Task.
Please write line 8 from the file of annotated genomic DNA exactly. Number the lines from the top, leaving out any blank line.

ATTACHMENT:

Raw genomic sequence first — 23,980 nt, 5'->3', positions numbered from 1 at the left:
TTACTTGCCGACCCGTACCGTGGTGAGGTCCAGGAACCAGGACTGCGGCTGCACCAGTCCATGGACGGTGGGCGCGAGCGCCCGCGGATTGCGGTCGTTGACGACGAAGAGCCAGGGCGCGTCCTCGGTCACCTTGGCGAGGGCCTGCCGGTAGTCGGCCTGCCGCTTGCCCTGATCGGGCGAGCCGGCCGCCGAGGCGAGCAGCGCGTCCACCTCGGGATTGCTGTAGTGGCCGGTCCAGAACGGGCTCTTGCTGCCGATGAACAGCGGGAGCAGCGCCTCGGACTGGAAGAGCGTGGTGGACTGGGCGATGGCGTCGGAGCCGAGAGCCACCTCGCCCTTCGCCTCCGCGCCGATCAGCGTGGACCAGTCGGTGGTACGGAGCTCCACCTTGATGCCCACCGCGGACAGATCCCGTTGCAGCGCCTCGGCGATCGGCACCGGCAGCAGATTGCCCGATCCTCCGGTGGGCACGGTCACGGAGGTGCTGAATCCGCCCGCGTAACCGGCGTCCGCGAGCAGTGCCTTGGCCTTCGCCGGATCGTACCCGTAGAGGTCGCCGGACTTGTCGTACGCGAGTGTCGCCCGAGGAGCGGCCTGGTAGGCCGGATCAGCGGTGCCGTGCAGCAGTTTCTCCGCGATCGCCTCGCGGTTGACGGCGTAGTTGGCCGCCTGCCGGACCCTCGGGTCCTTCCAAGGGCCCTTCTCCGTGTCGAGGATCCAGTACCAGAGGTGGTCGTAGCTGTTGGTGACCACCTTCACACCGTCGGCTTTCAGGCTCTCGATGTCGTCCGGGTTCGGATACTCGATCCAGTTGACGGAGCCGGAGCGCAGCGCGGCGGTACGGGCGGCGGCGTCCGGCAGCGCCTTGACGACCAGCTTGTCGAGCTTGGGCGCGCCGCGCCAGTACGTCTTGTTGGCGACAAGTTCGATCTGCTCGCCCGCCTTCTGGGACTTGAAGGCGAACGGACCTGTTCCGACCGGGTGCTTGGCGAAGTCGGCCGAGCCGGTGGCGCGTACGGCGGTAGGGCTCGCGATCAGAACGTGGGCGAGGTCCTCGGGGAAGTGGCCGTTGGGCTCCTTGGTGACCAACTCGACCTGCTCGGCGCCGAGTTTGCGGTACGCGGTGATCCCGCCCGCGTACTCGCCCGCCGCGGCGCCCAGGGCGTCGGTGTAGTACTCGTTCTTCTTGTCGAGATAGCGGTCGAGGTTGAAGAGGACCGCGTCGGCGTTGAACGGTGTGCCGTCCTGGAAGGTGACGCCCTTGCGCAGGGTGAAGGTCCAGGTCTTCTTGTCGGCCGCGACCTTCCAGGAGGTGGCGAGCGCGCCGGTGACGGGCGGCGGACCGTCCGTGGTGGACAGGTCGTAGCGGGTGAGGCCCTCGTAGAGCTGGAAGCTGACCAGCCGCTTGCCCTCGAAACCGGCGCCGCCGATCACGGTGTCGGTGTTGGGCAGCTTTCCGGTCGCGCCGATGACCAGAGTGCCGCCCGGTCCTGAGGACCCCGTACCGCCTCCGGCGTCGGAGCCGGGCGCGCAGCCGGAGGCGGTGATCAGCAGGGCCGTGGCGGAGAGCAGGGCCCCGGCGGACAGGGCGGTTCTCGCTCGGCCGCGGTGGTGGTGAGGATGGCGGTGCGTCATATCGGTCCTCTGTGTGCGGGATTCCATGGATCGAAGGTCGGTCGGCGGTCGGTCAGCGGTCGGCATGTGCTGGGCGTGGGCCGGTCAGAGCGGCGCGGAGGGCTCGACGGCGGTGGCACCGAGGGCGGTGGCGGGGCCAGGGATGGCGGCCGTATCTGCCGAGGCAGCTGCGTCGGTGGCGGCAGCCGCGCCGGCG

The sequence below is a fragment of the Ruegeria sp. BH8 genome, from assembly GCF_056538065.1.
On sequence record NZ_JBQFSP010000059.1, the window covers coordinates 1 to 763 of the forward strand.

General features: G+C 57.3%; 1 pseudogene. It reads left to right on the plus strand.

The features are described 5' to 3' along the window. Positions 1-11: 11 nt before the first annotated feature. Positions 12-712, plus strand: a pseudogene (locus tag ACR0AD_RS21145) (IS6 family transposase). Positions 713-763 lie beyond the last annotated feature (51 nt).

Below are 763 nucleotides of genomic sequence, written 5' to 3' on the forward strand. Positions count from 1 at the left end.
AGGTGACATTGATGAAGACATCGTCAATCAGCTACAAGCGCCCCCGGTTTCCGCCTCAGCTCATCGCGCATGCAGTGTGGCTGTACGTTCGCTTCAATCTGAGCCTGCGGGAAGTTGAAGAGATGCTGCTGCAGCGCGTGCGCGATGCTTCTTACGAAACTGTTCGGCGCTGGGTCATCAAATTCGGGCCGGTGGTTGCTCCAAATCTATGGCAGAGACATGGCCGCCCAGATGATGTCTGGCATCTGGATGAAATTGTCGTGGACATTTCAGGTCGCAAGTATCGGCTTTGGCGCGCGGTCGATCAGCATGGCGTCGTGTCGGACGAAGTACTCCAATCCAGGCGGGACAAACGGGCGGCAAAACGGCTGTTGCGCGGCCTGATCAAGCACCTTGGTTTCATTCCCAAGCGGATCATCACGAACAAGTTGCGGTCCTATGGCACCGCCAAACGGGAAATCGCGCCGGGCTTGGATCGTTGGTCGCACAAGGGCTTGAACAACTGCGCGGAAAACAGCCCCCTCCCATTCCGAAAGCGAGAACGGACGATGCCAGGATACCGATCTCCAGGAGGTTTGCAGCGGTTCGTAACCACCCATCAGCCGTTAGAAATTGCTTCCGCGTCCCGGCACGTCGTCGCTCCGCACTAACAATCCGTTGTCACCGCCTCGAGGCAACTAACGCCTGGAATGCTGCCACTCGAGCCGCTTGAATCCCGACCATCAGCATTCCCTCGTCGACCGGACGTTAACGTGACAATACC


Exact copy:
AGGTGACATTGATGAAGACATCGTCAATCAGCTACAAGCGCCCCCGGTTTCCGCCTCAGCTCATCGCGCATGCAGTGTGGCTGTACGTTCGCTTCAATCTGAGCCTGCGGGAAGTTGAAGAGATGCTGCTGCAGCGCGTGCGCGATGCTTCTTACGAAACTGTTCGGCGCTGGGTCATCAAATTCGGGCCGGTGGTTGCTCCAAATCTATGGCAGAGACATGGCCGCCCAGATGATGTCTGGCATCTGGATGAAATTGTCGTGGACATTTCAGGTCGCAAGTATCGGCTTTGGCGCGCGGTCGATCAGCATGGCGTCGTGTCGGACGAAGTACTCCAATCCAGGCGGGACAAACGGGCGGCAAAACGGCTGTTGCGCGGCCTGATCAAGCACCTTGGTTTCATTCCCAAGCGGATCATCACGAACAAGTTGCGGTCCTATGGCACCGCCAAACGGGAAATCGCGCCGGGCTTGGATCGTTGGTCGCACAAGGGCTTGAACAACTGCGCGGAAAACAGCCCCCTCCCATTCCGAAAGCGAGAACGGACGATGCCAGGATACCGATCTCCAGGAGGTTTGCAGCGGTTCGTAACCACCCATCAGCCGTTAGAAATTGCTTCCGCGTCCCGGCACGTCGTCGCTCCGCACTAACAATCCGTTGTCACCGCCTCGAGGCAACTAACGCCTGGAATGCTGCCACTCGAGCCGCTTGAATCCCGACCATCAGCATTCCCTCGTCGACCGGACGTTAACGTGACAATACC